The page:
Shahmurad Lodhi In 2011, the duo You Won’t, comprised of Josh Arnousdse and Raky Sastri, released their debut studio album, Skeptic Goodbye, and it is just about my favourite mid winter pop album of ever. With Arnoudse’s pubescent-ish voice (think […]
Ryan O’Shea U-God – Skyscraper Firstly, let me preface this review by saying Wu-Tang Clan is one of my favourite collaborations, easily on the level of N.W.A, Jedi Mind Tricks, Terror Squad (in it’s prime), etc. That […]
Ali Haydaroglu Bringing back a TBAW classic, it’s about time I put my IB word-cutting skills to good use. I haven’t heard anything like this song before – it blends First Nation sounds and rhythms with […]
Ryan O’Shea This week see’s Ryan O’Shea’s inaugural edition of Three. In each edition of the series, Ryan will review three songs: one that he really likes, one that he’s neutral about, and one that he really doesn’t […]
Adair Simpson invisible text The Background: This album really is a great one. Released in 1965, this was a time when the Beach Boys were headed straight for the moon. No longer a simple surf […]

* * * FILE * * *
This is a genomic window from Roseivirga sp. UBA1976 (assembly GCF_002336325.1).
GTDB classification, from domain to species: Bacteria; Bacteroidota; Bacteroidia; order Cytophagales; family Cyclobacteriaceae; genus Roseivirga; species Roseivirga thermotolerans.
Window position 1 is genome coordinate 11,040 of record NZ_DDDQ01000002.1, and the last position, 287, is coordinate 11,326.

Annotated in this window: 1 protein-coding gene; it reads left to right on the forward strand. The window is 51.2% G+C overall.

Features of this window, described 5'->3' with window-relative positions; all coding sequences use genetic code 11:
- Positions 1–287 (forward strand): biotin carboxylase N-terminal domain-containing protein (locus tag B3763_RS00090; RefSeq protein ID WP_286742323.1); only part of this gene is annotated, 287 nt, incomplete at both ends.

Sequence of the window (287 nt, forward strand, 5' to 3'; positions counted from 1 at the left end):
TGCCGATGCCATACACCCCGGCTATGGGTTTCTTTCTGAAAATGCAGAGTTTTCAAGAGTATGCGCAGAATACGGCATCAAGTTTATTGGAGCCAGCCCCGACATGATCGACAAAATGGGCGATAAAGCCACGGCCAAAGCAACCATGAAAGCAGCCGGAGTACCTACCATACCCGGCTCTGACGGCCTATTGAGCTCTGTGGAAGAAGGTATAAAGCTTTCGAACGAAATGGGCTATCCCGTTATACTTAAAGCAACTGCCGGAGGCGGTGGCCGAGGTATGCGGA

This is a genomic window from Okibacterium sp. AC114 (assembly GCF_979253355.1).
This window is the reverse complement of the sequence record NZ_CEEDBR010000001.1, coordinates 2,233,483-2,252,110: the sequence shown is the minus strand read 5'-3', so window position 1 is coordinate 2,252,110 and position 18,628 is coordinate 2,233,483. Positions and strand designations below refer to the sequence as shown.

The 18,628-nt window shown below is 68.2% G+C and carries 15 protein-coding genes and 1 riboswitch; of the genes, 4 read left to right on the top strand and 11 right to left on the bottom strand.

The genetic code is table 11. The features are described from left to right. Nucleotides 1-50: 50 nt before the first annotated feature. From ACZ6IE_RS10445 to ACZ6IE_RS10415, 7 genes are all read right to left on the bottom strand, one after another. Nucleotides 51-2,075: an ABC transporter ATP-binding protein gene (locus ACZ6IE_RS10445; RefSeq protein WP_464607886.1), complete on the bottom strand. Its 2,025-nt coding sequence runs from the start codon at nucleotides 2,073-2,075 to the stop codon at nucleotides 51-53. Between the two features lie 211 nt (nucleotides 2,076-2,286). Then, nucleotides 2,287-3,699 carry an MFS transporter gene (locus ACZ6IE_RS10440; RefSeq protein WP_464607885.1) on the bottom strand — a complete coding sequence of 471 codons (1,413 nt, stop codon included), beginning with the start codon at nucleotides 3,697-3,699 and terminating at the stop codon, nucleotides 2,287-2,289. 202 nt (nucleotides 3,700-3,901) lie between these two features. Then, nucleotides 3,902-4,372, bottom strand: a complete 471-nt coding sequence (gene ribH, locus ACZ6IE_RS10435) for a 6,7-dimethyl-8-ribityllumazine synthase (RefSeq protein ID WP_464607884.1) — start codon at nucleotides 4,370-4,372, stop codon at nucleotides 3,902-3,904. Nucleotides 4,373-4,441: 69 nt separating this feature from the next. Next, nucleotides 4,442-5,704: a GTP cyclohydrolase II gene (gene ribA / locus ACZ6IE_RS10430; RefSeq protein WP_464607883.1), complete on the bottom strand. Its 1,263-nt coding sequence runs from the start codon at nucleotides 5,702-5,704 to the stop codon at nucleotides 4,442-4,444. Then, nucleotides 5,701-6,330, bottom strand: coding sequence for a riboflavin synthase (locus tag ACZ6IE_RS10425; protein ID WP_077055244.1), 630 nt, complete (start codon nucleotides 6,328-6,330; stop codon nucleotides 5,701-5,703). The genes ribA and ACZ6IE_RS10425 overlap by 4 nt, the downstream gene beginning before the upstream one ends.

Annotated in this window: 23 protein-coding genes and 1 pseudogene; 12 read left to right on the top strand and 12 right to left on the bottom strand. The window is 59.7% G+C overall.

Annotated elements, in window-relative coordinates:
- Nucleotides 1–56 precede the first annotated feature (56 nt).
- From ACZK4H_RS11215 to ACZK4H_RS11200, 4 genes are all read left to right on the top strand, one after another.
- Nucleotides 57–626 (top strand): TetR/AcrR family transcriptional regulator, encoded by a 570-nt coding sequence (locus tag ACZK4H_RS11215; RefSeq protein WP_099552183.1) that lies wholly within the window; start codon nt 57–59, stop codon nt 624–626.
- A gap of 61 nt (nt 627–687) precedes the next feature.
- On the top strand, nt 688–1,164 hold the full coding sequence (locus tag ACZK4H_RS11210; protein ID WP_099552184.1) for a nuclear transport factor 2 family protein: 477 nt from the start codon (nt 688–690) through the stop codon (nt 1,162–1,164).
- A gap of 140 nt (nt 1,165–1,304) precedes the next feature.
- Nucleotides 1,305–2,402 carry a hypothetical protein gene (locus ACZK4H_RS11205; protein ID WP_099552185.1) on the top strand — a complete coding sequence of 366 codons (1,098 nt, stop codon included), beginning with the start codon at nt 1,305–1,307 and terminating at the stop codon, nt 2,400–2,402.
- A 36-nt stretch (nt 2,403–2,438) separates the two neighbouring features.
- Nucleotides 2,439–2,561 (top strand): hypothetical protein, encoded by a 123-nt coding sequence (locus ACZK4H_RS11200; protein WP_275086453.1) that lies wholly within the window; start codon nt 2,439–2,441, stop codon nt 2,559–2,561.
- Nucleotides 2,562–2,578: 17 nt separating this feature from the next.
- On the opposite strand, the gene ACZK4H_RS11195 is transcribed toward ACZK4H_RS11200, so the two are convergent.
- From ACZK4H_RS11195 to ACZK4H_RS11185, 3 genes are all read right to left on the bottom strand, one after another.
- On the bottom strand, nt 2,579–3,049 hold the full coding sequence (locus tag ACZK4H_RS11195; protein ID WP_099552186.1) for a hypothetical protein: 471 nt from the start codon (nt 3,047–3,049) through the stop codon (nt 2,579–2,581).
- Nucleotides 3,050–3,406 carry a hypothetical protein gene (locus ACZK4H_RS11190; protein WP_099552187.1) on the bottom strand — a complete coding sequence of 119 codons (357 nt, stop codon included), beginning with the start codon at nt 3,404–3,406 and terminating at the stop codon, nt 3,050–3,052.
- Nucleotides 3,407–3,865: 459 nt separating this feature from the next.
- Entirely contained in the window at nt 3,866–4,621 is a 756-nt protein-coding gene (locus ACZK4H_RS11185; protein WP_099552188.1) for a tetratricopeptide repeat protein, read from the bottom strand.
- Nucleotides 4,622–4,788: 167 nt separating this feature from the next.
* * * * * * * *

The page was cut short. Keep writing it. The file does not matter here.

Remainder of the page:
By Jack van Nostrand The Zombies are often overlooked as an innovative British Invasion band in favour of their more popular contemporaries (the Beatles, the Rolling Stones, the Who, and the Kinks), but Odessey and […]
Shahmurad Lodhi The release of An Awesome Wave in 2012 saw Alt-J shoved into the spotlight of indie folk/rock music, winning them the less-than-coveted yet merit marking Barclaycard Mercury Prize. Soon after, the four Britons […]
By Akeil Zarudny I wrote this song to try to increase awareness of certain problems that I saw in our society that really bothered me. The first verse focusses on relationships between people here in […]
By Matthew Bu “Back in the days when I was a teenager.” That lyric is the opening line to ‘Excursions’, the first track on the seminal A Tribe Called Quest album, ‘The Low End Theory’. […]
By Sam Hodgkins-Sumner This song is a gem. It is the epitome of tragic beauty. Who the hell know what words are being sung, but it doesn’t matter. Justin Vernon’s mournful falsetto and the quiet […]
By Matthew Bu
Has there ever been any hesitation that Pusha T is a standout rapper? As one half of the acclaimed rap duo Clipse, Pusha T has always been putting out solid albums for over a decade. Recently, though, he has been exploring past the boundaries of Clipse and in 2010, he signed to Kanye West’s label, GOOD Music. Ever since, he has made countless features and has been the highlight of many tracks such as Runaway, Mercy, and New God Flow. So, how does Pusha T’s major label debut fare?
By Andrew Burton